Tagged barack obama, billions, creating jobs, Economics, jobs, jobs bill, jobs saved or created, obama, overspending, president barack obama, president obama, profligate spending, senate, spending, Stimulus, unemployment, us senate
If you’re gay, you can’t donate blood. It’s illegal. The ban was put in place in 1983, during the early days of the HIV/AIDS scare. It may have made some sense in those days, when HIV testing was less than trustworthy. But it sure doesn’t now, with modern screening technology.
Obviously, keeping HIV-positive blood out of circulation is a wise policy goal. But most gay people don’t have HIV/AIDS. Rather than screening donors for sexual preference, they should be screened for blood-borne diseases. Straight people already are. And it works quite well. Current policies are keeping healthy, willing donors out of the system.
The outdated ban could soon be coming to an end. Sen. John Kerry and 15 of his colleagues, usually more prone to passing regulations than repealing them, are urging the FDA to repeal this one. You can read their letter here.
The one disconcerting thing about the letter is that every single one of the signees is Democratic. Not one Republican joined in. That could be because Sen. Kerry and the others deliberately excluded them for political reasons. But the GOP is famously behind the curve on gay rights issues. So maybe Republicans were asked, and said no. I don’t know.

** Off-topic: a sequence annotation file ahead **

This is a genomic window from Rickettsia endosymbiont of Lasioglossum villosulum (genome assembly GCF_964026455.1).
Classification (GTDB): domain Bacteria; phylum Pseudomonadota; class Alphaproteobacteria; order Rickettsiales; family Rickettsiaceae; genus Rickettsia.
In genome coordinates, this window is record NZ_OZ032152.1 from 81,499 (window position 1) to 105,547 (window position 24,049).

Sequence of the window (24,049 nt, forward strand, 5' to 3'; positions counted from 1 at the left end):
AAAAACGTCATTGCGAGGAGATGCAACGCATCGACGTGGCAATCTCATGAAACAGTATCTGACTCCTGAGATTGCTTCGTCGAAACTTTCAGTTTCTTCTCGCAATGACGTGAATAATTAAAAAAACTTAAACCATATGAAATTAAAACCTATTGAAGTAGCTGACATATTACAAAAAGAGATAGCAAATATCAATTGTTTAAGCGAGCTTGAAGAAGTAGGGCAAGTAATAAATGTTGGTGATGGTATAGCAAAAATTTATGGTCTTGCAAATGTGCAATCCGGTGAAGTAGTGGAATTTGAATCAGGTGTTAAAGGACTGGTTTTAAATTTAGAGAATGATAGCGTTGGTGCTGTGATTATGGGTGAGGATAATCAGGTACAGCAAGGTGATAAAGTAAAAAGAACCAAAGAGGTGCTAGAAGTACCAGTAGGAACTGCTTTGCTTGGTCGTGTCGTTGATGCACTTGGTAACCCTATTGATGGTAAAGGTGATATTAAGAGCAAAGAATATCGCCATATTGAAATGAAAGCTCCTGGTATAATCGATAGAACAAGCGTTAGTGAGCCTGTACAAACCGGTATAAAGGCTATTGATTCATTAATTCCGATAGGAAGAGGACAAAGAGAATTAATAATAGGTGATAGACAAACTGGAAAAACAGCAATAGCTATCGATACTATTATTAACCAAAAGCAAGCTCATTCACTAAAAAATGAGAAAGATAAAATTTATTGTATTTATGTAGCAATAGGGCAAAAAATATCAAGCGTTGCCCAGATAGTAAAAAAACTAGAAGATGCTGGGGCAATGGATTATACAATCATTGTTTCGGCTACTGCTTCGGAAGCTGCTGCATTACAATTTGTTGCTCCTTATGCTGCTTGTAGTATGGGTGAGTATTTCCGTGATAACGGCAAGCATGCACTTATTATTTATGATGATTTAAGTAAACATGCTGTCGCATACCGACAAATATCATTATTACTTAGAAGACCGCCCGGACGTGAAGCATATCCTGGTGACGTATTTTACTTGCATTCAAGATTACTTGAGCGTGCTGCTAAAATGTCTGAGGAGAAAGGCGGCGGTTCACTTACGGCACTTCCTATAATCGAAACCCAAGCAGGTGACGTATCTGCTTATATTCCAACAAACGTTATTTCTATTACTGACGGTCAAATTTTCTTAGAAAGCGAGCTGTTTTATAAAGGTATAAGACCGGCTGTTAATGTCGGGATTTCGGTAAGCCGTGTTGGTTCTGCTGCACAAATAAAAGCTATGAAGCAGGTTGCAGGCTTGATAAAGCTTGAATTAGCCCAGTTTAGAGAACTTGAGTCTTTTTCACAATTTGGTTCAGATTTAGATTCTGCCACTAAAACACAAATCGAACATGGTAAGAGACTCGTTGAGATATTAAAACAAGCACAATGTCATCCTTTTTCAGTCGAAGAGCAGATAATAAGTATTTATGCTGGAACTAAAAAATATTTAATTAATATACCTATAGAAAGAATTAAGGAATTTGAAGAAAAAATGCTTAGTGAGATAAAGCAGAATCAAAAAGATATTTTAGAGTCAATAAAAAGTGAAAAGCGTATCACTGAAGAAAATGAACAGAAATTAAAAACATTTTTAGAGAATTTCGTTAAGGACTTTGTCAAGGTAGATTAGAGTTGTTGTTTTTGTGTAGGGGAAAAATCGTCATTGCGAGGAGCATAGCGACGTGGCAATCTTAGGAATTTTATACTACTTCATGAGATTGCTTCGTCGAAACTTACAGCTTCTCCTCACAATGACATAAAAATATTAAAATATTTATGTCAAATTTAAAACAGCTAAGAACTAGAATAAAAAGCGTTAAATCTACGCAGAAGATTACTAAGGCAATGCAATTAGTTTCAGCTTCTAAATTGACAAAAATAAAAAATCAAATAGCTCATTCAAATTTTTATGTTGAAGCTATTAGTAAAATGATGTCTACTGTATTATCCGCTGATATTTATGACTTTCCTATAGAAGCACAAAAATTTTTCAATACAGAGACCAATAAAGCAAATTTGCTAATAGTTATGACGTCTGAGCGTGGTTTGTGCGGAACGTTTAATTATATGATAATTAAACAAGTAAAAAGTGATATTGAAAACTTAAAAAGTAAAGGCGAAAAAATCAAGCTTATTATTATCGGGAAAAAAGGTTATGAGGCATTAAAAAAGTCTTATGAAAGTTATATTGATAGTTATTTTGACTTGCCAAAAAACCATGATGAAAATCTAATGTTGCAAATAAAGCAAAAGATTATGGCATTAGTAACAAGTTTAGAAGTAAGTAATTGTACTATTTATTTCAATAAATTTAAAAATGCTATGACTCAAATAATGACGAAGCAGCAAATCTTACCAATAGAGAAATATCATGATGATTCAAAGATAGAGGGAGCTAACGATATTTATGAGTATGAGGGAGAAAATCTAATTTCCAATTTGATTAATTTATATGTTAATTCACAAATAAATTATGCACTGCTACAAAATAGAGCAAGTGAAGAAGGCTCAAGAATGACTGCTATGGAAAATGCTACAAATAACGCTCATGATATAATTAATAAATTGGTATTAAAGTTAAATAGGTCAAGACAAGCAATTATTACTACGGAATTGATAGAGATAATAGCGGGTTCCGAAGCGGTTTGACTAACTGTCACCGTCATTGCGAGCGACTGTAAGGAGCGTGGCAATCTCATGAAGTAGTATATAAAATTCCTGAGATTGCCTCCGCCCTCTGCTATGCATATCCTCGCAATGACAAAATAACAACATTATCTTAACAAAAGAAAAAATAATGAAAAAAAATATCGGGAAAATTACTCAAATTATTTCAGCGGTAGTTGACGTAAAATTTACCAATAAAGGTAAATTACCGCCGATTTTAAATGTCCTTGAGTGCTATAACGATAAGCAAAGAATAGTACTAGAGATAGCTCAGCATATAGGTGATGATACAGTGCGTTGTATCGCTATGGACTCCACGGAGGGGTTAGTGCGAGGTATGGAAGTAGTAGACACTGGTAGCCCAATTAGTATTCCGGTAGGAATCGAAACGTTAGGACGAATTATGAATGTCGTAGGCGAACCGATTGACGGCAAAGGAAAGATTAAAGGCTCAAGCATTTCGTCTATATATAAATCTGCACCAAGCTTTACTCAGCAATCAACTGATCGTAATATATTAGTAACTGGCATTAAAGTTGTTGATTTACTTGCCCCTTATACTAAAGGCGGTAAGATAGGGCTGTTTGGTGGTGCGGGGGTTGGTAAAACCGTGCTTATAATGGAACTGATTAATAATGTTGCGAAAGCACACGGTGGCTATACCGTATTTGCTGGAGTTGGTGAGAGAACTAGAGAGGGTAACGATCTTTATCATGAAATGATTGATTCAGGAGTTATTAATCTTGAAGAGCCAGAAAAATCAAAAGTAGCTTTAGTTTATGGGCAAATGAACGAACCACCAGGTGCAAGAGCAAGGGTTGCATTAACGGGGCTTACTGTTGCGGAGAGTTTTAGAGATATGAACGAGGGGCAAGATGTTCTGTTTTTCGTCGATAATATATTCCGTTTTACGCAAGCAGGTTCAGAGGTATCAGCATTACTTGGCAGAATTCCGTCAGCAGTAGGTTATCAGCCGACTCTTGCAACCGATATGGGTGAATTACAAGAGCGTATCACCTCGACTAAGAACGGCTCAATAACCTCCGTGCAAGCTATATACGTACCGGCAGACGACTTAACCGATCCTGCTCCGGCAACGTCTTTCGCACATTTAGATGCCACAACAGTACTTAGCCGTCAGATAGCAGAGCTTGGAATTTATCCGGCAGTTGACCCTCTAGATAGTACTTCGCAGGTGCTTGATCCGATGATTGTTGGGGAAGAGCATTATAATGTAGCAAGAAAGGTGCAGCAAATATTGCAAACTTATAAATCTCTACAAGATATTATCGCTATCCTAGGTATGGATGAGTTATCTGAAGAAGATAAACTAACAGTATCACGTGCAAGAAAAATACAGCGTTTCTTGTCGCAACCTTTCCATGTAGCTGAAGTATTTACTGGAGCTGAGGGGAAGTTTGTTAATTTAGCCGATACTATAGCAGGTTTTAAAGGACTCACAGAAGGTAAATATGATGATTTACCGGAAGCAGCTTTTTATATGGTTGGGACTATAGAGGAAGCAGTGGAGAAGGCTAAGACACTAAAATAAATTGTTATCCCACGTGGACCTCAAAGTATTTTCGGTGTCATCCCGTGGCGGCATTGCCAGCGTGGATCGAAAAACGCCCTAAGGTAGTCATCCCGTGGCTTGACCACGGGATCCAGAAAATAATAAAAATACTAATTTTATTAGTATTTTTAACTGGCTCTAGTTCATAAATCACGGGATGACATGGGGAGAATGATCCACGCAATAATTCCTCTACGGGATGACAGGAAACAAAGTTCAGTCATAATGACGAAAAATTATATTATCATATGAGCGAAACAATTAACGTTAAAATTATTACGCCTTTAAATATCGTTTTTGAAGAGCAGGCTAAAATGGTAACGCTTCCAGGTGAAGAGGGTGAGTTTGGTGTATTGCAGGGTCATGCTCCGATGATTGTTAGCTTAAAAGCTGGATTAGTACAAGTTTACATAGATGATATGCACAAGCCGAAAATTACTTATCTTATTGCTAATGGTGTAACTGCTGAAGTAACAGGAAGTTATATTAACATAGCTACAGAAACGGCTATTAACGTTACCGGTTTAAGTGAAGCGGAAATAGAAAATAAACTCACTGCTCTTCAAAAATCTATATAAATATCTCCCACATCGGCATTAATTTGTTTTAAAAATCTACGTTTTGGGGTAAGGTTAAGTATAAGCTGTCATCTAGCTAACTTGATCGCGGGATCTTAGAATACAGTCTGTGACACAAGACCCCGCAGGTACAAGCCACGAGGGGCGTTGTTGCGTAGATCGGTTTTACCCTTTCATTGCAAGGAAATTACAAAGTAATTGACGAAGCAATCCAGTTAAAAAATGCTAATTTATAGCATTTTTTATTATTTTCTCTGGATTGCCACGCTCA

Republicans should send their own letter supporting Sen. Kerry’s position. Enlarging the pool of eligible blood donors is an unabashed good. It’s a classic gay rights issue. It’s also a health issue. Blood would be more readily available for patients who need it. Economists would add that increasing the supply of blood will lower its price – a good thing in this age of rapidly rising health care costs.
Posted in Economics, Health Care, Political Animals, Regulation of the Day
Tagged aids, blood donors, democrats, donating blood, fda, gay, gay rights, Health Care, hiv, hiv/aids, John Kerry, kerry, republicans, senate, Senator John Kerry
The House suspended votes for the rest of the week because of the impending snowstorm while the Senate may cancel votes on Wednesday.
The Republic is safe until at least Thursday.
Senator Tom Coburn offered several amendments to an appropriations bill yesterday. The most notable of these would have saved $454 million by cutting two dubious pork projects in Alaska. The fury Coburn aroused in his colleagues bordered on the absurd. Senator Patty Murray of Washington made threats to Coburn and anyone who voted with him. Senator Ted Stevens of Alaska actually threatened to resign on the Senate floor.
Keep in mind that, from the current $2.5 trillion federal budget, you need four decimal places before that $454 million even shows up.
The amendment failed by 15-82, a margin of 67 votes. The Senate can’t even bear to cut 0.02% of the federal budget without someone threatening to resign. Is it really that hard?
Grow up, children.
Excellent coverage of the whole fiasco is at The Club for Growth, The Daily Kos, and at National Journal.